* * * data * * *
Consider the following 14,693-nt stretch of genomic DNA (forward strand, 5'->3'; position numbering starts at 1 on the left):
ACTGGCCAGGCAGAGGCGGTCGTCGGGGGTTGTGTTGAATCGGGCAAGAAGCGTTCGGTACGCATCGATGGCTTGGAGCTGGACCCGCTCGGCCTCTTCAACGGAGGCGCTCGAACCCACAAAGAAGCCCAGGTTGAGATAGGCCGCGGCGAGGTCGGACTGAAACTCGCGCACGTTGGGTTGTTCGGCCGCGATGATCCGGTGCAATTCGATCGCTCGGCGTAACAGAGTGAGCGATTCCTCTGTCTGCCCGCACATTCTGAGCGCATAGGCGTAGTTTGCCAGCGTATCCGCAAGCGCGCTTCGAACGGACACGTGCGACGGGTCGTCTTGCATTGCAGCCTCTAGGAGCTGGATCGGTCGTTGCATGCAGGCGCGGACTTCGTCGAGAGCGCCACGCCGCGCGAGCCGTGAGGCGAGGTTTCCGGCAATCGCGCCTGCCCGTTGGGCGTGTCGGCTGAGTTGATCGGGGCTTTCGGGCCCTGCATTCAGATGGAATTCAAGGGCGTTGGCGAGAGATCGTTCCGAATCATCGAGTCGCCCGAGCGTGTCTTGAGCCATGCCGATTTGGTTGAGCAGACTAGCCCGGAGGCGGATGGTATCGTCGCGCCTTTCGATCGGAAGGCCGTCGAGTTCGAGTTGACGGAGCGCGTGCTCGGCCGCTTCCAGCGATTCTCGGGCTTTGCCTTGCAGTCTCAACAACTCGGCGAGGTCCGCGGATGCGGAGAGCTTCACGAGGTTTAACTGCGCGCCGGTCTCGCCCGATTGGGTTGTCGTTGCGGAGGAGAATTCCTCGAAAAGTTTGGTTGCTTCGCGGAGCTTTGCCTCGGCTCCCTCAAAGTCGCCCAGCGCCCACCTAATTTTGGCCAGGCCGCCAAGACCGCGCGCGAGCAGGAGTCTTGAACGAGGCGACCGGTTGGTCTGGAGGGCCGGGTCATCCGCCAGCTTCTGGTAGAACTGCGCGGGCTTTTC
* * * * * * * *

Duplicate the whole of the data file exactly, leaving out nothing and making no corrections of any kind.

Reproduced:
Consider the following 14,693-nt stretch of genomic DNA (forward strand, 5'->3'; position numbering starts at 1 on the left):
ACTGGCCAGGCAGAGGCGGTCGTCGGGGGTTGTGTTGAATCGGGCAAGAAGCGTTCGGTACGCATCGATGGCTTGGAGCTGGACCCGCTCGGCCTCTTCAACGGAGGCGCTCGAACCCACAAAGAAGCCCAGGTTGAGATAGGCCGCGGCGAGGTCGGACTGAAACTCGCGCACGTTGGGTTGTTCGGCCGCGATGATCCGGTGCAATTCGATCGCTCGGCGTAACAGAGTGAGCGATTCCTCTGTCTGCCCGCACATTCTGAGCGCATAGGCGTAGTTTGCCAGCGTATCCGCAAGCGCGCTTCGAACGGACACGTGCGACGGGTCGTCTTGCATTGCAGCCTCTAGGAGCTGGATCGGTCGTTGCATGCAGGCGCGGACTTCGTCGAGAGCGCCACGCCGCGCGAGCCGTGAGGCGAGGTTTCCGGCAATCGCGCCTGCCCGTTGGGCGTGTCGGCTGAGTTGATCGGGGCTTTCGGGCCCTGCATTCAGATGGAATTCAAGGGCGTTGGCGAGAGATCGTTCCGAATCATCGAGTCGCCCGAGCGTGTCTTGAGCCATGCCGATTTGGTTGAGCAGACTAGCCCGGAGGCGGATGGTATCGTCGCGCCTTTCGATCGGAAGGCCGTCGAGTTCGAGTTGACGGAGCGCGTGCTCGGCCGCTTCCAGCGATTCTCGGGCTTTGCCTTGCAGTCTCAACAACTCGGCGAGGTCCGCGGATGCGGAGAGCTTCACGAGGTTTAACTGCGCGCCGGTCTCGCCCGATTGGGTTGTCGTTGCGGAGGAGAATTCCTCGAAAAGTTTGGTTGCTTCGCGGAGCTTTGCCTCGGCTCCCTCAAAGTCGCCCAGCGCCCACCTAATTTTGGCCAGGCCGCCAAGACCGCGCGCGAGCAGGAGTCTTGAACGAGGCGACCGGTTGGTCTGGAGGGCCGGGTCATCCGCCAGCTTCTGGTAGAACTGCGCGGGCTTTTC